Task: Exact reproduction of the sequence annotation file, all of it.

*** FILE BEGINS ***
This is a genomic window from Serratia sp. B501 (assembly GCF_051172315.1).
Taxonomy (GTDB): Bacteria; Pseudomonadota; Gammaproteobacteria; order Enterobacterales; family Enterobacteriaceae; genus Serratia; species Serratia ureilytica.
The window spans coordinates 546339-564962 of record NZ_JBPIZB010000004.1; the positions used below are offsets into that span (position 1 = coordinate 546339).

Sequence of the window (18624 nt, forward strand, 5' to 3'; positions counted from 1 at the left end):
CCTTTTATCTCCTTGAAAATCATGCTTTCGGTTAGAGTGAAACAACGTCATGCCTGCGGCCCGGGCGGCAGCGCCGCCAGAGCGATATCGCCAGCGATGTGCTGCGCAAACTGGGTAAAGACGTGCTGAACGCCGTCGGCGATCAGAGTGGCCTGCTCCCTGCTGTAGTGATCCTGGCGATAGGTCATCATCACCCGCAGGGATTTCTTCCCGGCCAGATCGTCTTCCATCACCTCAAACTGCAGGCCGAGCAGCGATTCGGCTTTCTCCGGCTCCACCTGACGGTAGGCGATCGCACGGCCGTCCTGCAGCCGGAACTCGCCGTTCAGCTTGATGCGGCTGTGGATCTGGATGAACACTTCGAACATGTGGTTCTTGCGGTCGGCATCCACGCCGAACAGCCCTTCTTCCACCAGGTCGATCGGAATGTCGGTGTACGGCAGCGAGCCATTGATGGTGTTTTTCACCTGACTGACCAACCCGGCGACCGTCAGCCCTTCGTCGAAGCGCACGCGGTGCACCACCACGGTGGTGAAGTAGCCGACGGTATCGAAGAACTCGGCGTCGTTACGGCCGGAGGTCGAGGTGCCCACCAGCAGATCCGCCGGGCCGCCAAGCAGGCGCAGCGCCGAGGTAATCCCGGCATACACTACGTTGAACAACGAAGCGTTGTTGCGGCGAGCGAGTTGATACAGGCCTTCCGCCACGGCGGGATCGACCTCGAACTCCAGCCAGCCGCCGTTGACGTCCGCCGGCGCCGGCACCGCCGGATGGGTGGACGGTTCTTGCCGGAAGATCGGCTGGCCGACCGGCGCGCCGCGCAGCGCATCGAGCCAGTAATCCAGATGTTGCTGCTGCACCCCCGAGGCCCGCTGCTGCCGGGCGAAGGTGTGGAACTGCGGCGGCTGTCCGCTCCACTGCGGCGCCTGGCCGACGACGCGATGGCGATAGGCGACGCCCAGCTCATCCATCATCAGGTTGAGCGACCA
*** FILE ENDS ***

This is a genomic window from Serratia sp. B501 (assembly GCF_051172315.1).
Taxonomy (GTDB): Bacteria; Pseudomonadota; Gammaproteobacteria; order Enterobacterales; family Enterobacteriaceae; genus Serratia; species Serratia ureilytica.
The window spans coordinates 546339-564962 of record NZ_JBPIZB010000004.1; the positions used below are offsets into that span (position 1 = coordinate 546339).

Sequence of the window (18624 nt, forward strand, 5' to 3'; positions counted from 1 at the left end):
CCTTTTATCTCCTTGAAAATCATGCTTTCGGTTAGAGTGAAACAACGTCATGCCTGCGGCCCGGGCGGCAGCGCCGCCAGAGCGATATCGCCAGCGATGTGCTGCGCAAACTGGGTAAAGACGTGCTGAACGCCGTCGGCGATCAGAGTGGCCTGCTCCCTGCTGTAGTGATCCTGGCGATAGGTCATCATCACCCGCAGGGATTTCTTCCCGGCCAGATCGTCTTCCATCACCTCAAACTGCAGGCCGAGCAGCGATTCGGCTTTCTCCGGCTCCACCTGACGGTAGGCGATCGCACGGCCGTCCTGCAGCCGGAACTCGCCGTTCAGCTTGATGCGGCTGTGGATCTGGATGAACACTTCGAACATGTGGTTCTTGCGGTCGGCATCCACGCCGAACAGCCCTTCTTCCACCAGGTCGATCGGAATGTCGGTGTACGGCAGCGAGCCATTGATGGTGTTTTTCACCTGACTGACCAACCCGGCGACCGTCAGCCCTTCGTCGAAGCGCACGCGGTGCACCACCACGGTGGTGAAGTAGCCGACGGTATCGAAGAACTCGGCGTCGTTACGGCCGGAGGTCGAGGTGCCCACCAGCAGATCCGCCGGGCCGCCAAGCAGGCGCAGCGCCGAGGTAATCCCGGCATACACTACGTTGAACAACGAAGCGTTGTTGCGGCGAGCGAGTTGATACAGGCCTTCCGCCACGGCGGGATCGACCTCGAACTCCAGCCAGCCGCCGTTGACGTCCGCCGGCGCCGGCACCGCCGGATGGGTGGACGGTTCTTGCCGGAAGATCGGCTGGCCGACCGGCGCGCCGCGCAGCGCATCGAGCCAGTAATCCAGATGTTGCTGCTGCACCCCCGAGGCCCGCTGCTGCCGGGCGAAGGTGTGGAACTGCGGCGGCTGTCCGCTCCACTGCGGCGCCTGGCCGACGACGCGATGGCGATAGGCGACGCCCAGCTCATCCATCATCAGGTTGAGCGACCA